Systems are difficult to change. A fact echoed throughout history in the stories of marginalized people trying to achieve equality. This is true of our own community. What we can learn from the history of the civil rights movement and the disability rights movement is effective system change requires collaboration and dialogue. It also requires an understanding of how systems work. We as a community can change our systems. However, it requires work. As a starting point, begin having conversations with colleagues, peers, and stakeholders to determine how institutional structures impact inclusion and equality in the community. Learn about the organizational structures of your local interpreting organizations. Find out about the bylaws, charters, and policies of your organizations. Values of inclusion and diversity cannot be actualized within our profession unless we’ve done the hard work of evaluating our systems.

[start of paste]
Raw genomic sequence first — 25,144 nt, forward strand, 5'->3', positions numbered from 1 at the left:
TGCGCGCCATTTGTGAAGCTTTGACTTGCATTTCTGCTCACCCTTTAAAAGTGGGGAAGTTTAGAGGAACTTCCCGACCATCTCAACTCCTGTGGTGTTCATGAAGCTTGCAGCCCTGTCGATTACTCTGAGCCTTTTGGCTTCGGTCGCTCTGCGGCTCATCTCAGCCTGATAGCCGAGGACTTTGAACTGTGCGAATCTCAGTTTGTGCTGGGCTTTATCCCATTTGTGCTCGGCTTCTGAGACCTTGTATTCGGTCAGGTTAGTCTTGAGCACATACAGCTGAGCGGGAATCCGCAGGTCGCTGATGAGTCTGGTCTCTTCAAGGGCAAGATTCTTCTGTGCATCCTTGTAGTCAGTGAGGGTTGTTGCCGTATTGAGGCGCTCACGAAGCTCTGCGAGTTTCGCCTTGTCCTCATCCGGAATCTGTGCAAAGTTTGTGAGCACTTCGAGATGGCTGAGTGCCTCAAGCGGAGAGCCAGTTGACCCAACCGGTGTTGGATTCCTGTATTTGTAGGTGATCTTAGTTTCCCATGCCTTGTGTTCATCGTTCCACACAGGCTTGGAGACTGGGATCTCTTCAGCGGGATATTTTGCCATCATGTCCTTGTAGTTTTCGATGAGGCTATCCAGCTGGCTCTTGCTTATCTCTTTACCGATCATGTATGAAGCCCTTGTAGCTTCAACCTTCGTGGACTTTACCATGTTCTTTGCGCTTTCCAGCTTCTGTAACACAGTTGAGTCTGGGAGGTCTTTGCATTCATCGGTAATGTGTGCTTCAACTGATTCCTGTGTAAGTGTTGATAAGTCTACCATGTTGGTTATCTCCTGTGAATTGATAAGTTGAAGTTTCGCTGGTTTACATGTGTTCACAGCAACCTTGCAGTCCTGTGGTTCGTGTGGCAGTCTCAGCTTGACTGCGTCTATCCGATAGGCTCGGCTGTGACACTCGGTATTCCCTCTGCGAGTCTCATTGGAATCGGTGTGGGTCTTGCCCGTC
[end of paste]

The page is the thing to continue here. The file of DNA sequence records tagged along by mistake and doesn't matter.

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Questions to Consider:

  1. Within your local interpreting organizations, how do people get involved? What are the requirements or barriers for involvement?
  2. Are there systems within your organization that were designed without the input of community stakeholders? If there are barriers, what would be required to change those barriers?
  3. Is the Deaf community involved with your local interpreting community organizations? Why or Why not?  Are there Deaf organizations that your local interpreting organizations can collaborate with to design better systems?


Beer, M., Finnström, M., & Schrader, D., (2016, Oct). Why leadership training fails- and what to do about it. Harvard Business Review. Retrieved from

Chemaly, S., (2015, Jan). The everyday sexism of women waiting in public toilet lines. Time. Retrieved from

Maloney, C. (2016 April 7). The surprising way bathrooms and politics collide. The Bucknellian. Retrieved from

West Oyedele, W., (2015). Missing narratives in interpreting and interpreter education. Street Leverage. Retrieved from


Related Posts:

The Speed of Change: Is Sign Language Interpreting Keeping Pace? by Wayne Betts, Jr.

Sign Language Interpreters: Purposeful Change for Power Holders by Dave Coyne

Sign Language Interpreters: Practicing with a Socially Conscious Approach by Joseph Hill